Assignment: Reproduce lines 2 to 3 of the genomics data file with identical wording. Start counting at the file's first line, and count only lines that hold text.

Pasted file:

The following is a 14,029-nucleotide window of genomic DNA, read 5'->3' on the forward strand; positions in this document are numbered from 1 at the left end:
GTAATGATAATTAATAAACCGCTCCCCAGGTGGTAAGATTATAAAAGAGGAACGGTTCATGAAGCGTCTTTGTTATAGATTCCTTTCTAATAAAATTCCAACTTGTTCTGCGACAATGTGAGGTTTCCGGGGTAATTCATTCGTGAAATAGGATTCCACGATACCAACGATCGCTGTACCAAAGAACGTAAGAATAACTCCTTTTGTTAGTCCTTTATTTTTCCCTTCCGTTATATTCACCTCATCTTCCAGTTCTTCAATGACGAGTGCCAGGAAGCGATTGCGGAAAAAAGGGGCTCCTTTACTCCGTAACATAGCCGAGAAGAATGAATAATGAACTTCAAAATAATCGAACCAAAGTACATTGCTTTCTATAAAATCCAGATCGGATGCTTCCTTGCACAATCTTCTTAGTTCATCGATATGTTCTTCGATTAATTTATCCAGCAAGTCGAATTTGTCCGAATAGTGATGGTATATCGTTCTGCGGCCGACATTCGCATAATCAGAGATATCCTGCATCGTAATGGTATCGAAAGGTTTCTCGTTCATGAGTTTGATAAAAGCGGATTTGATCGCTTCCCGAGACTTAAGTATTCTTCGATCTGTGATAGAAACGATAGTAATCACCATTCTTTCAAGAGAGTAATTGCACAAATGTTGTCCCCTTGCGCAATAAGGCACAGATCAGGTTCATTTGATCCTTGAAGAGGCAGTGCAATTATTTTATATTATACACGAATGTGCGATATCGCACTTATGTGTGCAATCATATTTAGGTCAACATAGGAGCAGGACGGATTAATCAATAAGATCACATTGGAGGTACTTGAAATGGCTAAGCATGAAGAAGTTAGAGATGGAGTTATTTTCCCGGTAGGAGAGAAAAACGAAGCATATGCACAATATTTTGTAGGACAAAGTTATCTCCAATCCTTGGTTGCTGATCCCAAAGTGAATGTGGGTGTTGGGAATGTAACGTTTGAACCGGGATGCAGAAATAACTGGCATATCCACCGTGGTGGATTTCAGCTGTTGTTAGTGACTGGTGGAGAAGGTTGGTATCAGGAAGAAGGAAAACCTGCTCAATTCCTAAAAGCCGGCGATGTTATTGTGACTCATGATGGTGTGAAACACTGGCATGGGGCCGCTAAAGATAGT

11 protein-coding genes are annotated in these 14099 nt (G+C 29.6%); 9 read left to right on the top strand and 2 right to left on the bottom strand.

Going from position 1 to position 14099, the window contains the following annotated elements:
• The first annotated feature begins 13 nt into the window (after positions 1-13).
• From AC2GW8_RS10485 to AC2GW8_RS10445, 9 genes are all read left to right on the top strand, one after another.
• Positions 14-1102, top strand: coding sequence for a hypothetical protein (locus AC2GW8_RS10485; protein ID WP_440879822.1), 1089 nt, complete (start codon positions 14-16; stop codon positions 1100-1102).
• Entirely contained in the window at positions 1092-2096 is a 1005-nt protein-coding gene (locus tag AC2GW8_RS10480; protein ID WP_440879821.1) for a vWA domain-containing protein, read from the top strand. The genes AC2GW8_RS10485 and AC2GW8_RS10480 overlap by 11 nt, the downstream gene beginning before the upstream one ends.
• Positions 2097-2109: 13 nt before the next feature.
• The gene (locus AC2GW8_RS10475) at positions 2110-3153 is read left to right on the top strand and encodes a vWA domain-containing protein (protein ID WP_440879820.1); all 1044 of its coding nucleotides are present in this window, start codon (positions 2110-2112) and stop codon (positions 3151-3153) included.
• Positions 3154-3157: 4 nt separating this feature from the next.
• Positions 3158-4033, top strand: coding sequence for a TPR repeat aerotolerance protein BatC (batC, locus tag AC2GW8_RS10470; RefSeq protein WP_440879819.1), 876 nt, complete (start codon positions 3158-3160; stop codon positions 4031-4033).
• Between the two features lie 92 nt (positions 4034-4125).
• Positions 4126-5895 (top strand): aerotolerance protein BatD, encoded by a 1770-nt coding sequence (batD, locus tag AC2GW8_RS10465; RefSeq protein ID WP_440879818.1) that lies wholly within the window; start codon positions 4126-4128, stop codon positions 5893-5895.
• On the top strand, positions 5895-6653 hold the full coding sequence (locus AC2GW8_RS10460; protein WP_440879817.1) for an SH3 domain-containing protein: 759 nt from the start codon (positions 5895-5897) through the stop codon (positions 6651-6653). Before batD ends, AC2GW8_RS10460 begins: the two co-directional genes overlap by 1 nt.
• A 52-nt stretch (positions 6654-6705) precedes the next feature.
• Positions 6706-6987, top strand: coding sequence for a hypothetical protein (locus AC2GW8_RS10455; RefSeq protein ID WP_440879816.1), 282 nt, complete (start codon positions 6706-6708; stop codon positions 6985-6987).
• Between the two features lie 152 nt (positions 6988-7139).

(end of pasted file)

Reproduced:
GTAATGATAATTAATAAACCGCTCCCCAGGTGGTAAGATTATAAAAGAGGAACGGTTCATGAAGCGTCTTTGTTATAGATTCCTTTCTAATAAAATTCCAACTTGTTCTGCGACAATGTGAGGTTTCCGGGGTAATTCATTCGTGAAATAGGATTCCACGATACCAACGATCGCTGTACCAAAGAACGTAAGAATAACTCCTTTTGTTAGTCCTTTATTTTTCCCTTCCGTTATATTCACCTCATCTTCCAGTTCTTCAATGACGAGTGCCAGGAAGCGATTGCGGAAAAAAGGGGCTCCTTTACTCCGTAACATAGCCGAGAAGAATGAATAATGAACTTCAAAATAATCGAACCAAAGTACATTGCTTTCTATAAAATCCAGATCGGATGCTTCCTTGCACAATCTTCTTAGTTCATCGATATGTTCTTCGATTAATTTATCCAGCAAGTCGAATTTGTCCGAATAGTGATGGTATATCGTTCTGCGGCCGACATTCGCATAATCAGAGATATCCTGCATCGTAATGGTATCGAAAGGTTTCTCGTTCATGAGTTTGATAAAAGCGGATTTGATCGCTTCCCGAGACTTAAGTATTCTTCGATCTGTGATAGAAACGATAGTAATCACCATTCTTTCAAGAGAGTAATTGCACAAATGTTGTCCCCTTGCGCAATAAGGCACAGATCAGGTTCATTTGATCCTTGAAGAGGCAGTGCAATTATTTTATATTATACACGAATGTGCGATATCGCACTTATGTGTGCAATCATATTTAGGTCAACATAGGAGCAGGACGGATTAATCAATAAGATCACATTGGAGGTACTTGAAATGGCTAAGCATGAAGAAGTTAGAGATGGAGTTATTTTCCCGGTAGGAGAGAAAAACGAAGCATATGCACAATATTTTGTAGGACAAAGTTATCTCCAATCCTTGGTTGCTGATCCCAAAGTGAATGTGGGTGTTGGGAATGTAACGTTTGAACCGGGATGCAGAAATAACTGGCATATCCACCGTGGTGGATTTCAGCTGTTGTTAGTGACTGGTGGAGAAGGTTGGTATCAGGAAGAAGGAAAACCTGCTCAATTCCTAAAAGCCGGCGATGTTATTGTGACTCATGATGGTGTGAAACACTGGCATGGGGCCGCTAAAGATAGT

11 protein-coding genes are annotated in these 14099 nt (G+C 29.6%); 9 read left to right on the top strand and 2 right to left on the bottom strand.